I4M.  Freed, Daniel S.; Uhlenbeck, Karen K. (1984). Instantons and FourManifolds. Mathematical Sciences Research Institute Publications. 1. SpringerVerlag, New York. doi:10.1007/9781468402582. ISBN 0387960368. 2nd ed., 1991. Translated into Russian by Yu. P. Solovyev, Mir, 1988.^{[31]} 
Research articles[edit]
RNL.  Uhlenbeck, Karen (1977). "Regularity for a class of nonlinear elliptic systems" (PDF). Acta Mathematica. 138 (3–4): 219–240. doi:10.1007/bf02392316. MR 0474389. 
EMI.  Sacks, Jonathan; Uhlenbeck, Karen (1981). "The existence of minimal immersions of 2spheres" (PDF). Annals of Mathematics. Second Series. 113 (1): 1–24. doi:10.2307/1971131. MR 0604040. 
MIC.  Sacks, J.; Uhlenbeck, K. (1982). "Minimal immersions of closed Riemann surfaces" (PDF). Transactions of the American Mathematical Society. 271 (2): 639–652. doi:10.2307/1998902. JSTOR 1998902. MR 0654854. 
RSY.  Uhlenbeck, Karen K. (1982). "Removable singularities in Yang–Mills fields". Communications in Mathematical Physics. 83 (1): 11–29. doi:10.1007/bf01947068. MR 0648355. Announced in the Bulletin of the American Mathematical Society 1 (3): 579–581, MR0526970 
CLP.  Uhlenbeck, Karen K. (1982). "Connections with bounds on curvature". Communications in Mathematical Physics. 83 (1): 31–42. doi:10.1007/bf01947069. MR 0648356. 
RHM.  Schoen, Richard; Uhlenbeck, Karen (1982). "A regularity theory for harmonic maps". Journal of Differential Geometry. 17 (2): 307–335. doi:10.4310/jdg/1214436923. MR 0664498. 
CMS.  Uhlenbeck, Karen K. (1983). "Closed minimal surfaces in hyperbolic 3manifolds". In Bombieri, Enrico (ed.). Seminar on Minimal Submanifolds. Annals of Mathematics Studies. 103. Princeton University Press. pp. 147–168. JSTOR j.ctt1b7x7tv.10. MR 0795233. 
EHY.  Uhlenbeck, Karen; Yau, ShingTung (1986). "On the existence of HermitianYangMills connections in stable vector bundles". Communications on Pure and Applied Mathematics (Suppl.: Frontiers of the mathematical sciences, New York, 1985). 39: S257–S293. doi:10.1002/cpa.3160390714. MR 0861491. 
HML.  Uhlenbeck, Karen (1989). "Harmonic maps into Lie groups: classical solutions of the chiral model". Journal of Differential Geometry. 30 (1): 1–50. MR 1001271.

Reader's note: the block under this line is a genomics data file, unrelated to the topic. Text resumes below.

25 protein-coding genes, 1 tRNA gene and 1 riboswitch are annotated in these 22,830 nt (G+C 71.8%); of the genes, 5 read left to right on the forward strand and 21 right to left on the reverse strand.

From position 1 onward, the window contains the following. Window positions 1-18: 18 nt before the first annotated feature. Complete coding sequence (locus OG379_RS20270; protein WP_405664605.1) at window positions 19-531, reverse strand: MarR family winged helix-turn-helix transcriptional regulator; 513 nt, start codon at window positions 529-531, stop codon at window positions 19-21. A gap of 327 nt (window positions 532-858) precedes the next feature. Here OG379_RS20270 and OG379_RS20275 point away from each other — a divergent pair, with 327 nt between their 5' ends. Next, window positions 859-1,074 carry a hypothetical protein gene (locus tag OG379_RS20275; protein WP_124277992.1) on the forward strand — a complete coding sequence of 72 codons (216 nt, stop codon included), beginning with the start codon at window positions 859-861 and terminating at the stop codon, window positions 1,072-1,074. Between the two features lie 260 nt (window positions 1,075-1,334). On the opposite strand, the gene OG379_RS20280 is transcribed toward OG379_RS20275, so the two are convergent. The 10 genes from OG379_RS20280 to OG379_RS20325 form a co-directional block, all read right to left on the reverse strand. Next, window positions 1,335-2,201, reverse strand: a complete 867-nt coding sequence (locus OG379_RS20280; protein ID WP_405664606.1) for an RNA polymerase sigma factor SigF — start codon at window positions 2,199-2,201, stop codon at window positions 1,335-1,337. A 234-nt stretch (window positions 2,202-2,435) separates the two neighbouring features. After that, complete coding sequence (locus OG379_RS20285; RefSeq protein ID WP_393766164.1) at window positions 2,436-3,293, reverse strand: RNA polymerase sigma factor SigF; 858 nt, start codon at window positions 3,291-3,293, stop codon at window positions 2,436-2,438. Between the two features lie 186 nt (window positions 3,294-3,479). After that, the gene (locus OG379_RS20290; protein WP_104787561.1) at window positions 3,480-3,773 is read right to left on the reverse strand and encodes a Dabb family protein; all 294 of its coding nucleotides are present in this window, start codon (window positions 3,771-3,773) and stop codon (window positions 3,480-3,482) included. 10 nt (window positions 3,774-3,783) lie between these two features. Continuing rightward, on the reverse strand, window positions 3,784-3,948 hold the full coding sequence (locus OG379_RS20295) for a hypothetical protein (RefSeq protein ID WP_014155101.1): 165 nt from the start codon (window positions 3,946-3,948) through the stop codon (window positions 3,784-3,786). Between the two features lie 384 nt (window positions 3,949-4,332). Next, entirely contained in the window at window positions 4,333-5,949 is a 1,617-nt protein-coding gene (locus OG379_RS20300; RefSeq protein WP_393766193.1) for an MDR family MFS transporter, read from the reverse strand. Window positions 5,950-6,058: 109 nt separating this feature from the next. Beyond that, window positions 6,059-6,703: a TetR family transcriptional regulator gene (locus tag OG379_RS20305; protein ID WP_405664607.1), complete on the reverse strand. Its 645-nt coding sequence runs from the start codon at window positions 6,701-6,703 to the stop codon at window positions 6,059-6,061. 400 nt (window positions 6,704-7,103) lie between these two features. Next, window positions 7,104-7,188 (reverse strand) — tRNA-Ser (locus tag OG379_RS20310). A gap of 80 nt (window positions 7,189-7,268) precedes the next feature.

HMY.  Uhlenbeck, Karen (1992). "On the connection between harmonic maps and the selfdual YangMills and the sineGordon equations". Journal of Geometry and Physics. 8: 283–316. doi:10.1016/03930440(92)900534. MR 1165884. 
See also[edit]
References[edit]
 ^ Bill Chappell (March 19, 2019). "U.S. Mathematician Becomes First Woman To Win Abel Prize, 'Math's Nobel'". NPR. Retrieved April 8, 2019.
 ^ ^{a} ^{b} ^{c} ^{d} ^{e} ^{f} ^{g} ^{h} ^{i} ^{j} ^{k} ^{l} ^{m} ^{n} ^{o} ^{p} O'Connor, John J.; Robertson, Edmund F., "Karen Uhlenbeck", MacTutor History of Mathematics archive, University of St Andrews.
 ^ ^{a} ^{b} ^{c} ^{d} ^{e} ^{f} ^{g} ^{h} "Karen Uhlenbeck". Biographies of Women Mathematicians. Agnes Scott College.
 ^ ^{a} ^{b} ^{c} ^{d} ^{e} ^{f} ^{g} Katterman, Lee (December 6, 1999). "Michigan Great Karen K. Uhlenbeck: Pioneer in mathematical analysis—and for women mathematicians". The University Record. University of Michigan. Retrieved December 19, 2014.
 ^ "Karen Uhlenbeck". Institute for Advanced Study. Retrieved August 7, 2019.
 ^ ^{a} ^{b} ^{c} ^{d} Garrand, Danielle (March 19, 2019). "A woman just won the prize known as "math's Nobel" — for the first time ever". CBS News. Retrieved March 19, 2019.
 ^ ^{a} ^{b} "Citation by the Abel Prize Committee". The Abel Prize. Retrieved March 19, 2019.
 ^ Meilan Solly (March 20, 2019). "Karen Uhlenbeck Is the First Woman to Win Math's Top Prize". Smithsonian Magazine. Retrieved April 8, 2019.
 ^ Chang, Kenneth (March 19, 2019). "Karen Uhlenbeck Is First Woman to Receive Abel Prize in Mathematics – Dr. Uhlenbeck helped pioneer geometric analysis, developing techniques now commonly used by many mathematicians". The New York Times. Retrieved March 19, 2019.
 ^ AlKhalili, Jim. "A biography of Karen Keskulla Uhlenbeck". abelprize.no. Retrieved July 15, 2019.
 ^ ^{a} ^{b} ^{c} ^{d} Allyn Jackson (2018). "Interview with Karen Uhlenbeck". Celebratio Mathematica.
 ^ Karen Uhlenbeck at the Mathematics Genealogy Project
 ^ Cooke, Roger (2005). The History of Mathematics: A Brief Course (2. ed.). Hoboken, NJ: WileyInterscience. p. 76. ISBN 9780471444596.